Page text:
I only went out climbing with the Dibble twice, which was more than enough for my nerves. The first time, Daryl, the Dibble and I went out aid climbing outside Victoria and as usual, the plan was for each of us to climb about a third of the pitch so that everyone got a chance, since the routes are usually quite short.

I think I climbed the first bit, and lowered off a Rurp to let Daryl (I thought) take over. No dice - the Dibble demanded to be next. Daryl & I repeatedly warned the guy to take it easy as he Jumared up to the high point. He was jumping up and down in his etriers as he ascended against our loud advice not to do so. Sure enough, he eventually ripped out the placement, but the ground fall was not fatal, as the next piece slowed him down enough that he survived.

The next time was even more bizarre. Daryl & I had our eyes on a two-pitch route at Sansum Narrows, and the Dibble had the only operable vehicle. We HAD to invite him. Daryl led the first pitch without incident and rapped off. A near fist-fight ensued as the Dibble asserted his right to lead the next pitch or else he was going to LEAVE us there. Short of strangling the guy there wasn't much to be done about it, so I jugged up to the belay and he came up to do the next lead. It was about 50' of traverse and A2 or 5.8 depending on how one chose to lead it. He led it on aid for at least four hours. For the only time in my life I actually fell asleep while belaying - twice. Eventually, I rapped off & Daryl took over. He fell asleep & it was my turn again to belay. By now, the Dibble had reached a short gully (5.4) and vanished up it. After a while I shouted up to him to see how he was getting on. Silence. After about an hour of increasingly frantic calls, he finally appeared - at the base of the cliff. We were not amused, since he couldn't locate an anchor and headed off into the forest, abandoning a rack of my climbing gear, my hammer, jumars and harness because "they kept getting snagged on the bushes". The gloves were now off. Daryl & I advised him that his life expectancy was now clocked at about 24 hours unless we got our gear back. I had to go to work the next day, so Daryl accompanied him back up - Island to make sure he followed our advice.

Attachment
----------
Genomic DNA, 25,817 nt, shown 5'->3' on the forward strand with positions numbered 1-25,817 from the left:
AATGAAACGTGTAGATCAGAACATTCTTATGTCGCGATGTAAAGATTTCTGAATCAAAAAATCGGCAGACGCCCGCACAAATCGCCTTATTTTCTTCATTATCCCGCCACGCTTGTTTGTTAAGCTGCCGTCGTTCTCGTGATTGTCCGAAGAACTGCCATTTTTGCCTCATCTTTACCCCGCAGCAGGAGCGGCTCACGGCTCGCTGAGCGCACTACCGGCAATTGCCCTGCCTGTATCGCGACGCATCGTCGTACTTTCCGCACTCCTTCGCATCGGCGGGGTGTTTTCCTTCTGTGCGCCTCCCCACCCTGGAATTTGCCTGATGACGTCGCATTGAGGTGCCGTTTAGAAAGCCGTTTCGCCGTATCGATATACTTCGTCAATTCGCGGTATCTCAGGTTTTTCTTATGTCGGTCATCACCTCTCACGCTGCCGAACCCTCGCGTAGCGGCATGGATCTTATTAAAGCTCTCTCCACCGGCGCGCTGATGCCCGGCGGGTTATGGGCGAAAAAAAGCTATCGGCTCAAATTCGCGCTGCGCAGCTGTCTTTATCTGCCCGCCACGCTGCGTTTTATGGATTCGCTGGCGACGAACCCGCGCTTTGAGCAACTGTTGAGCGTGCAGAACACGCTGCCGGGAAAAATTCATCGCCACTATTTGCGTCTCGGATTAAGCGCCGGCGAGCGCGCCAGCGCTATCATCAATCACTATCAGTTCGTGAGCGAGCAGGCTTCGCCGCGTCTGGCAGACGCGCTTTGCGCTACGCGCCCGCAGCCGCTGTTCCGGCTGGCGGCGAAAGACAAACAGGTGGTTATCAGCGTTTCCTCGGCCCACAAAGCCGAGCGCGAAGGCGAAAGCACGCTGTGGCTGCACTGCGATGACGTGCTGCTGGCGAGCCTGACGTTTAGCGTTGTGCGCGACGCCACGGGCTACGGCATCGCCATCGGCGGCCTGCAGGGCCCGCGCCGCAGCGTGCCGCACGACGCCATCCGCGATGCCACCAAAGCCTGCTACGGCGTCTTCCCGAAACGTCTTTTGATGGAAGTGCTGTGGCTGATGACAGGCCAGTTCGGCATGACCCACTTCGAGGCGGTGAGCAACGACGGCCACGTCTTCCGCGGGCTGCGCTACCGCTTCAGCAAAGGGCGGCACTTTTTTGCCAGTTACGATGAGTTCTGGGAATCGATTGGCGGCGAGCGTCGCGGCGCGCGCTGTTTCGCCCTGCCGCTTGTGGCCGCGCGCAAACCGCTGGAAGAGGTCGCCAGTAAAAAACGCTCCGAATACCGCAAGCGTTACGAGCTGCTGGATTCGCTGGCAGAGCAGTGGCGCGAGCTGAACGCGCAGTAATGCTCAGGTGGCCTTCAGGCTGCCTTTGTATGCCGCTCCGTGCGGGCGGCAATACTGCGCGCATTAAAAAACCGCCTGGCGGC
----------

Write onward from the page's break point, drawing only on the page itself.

The last I heard of him, he was down in Yosemite. Daryl told me that the Dibble got busted stealing climbing gear AND promptly burst into tears and started begging for mercy from his captors, disgracing Canada for an eternity.

For whatever it's worth, someone told me that he actually finished university and is now a licenced professional, or as Sarah Slean titled one of her songs: Book Smart, Street Stupid.

I'd go a little more easy on this guy, but he was a jerk in about a hundred different ways - the kind of fellow who can brighten up any social event by not appearing.
Jim Brennan

Trad climber
Vancouver Canada
Nov 20, 2011 - 11:31pm PT
Chill thyself Stew,

Every grade six is a long story. Anything worth it is worth waiting for.

Put it together at your own pace. Any story told properly involving Daryl takes a lot more than, "he rode a bicycle through a restaurant"...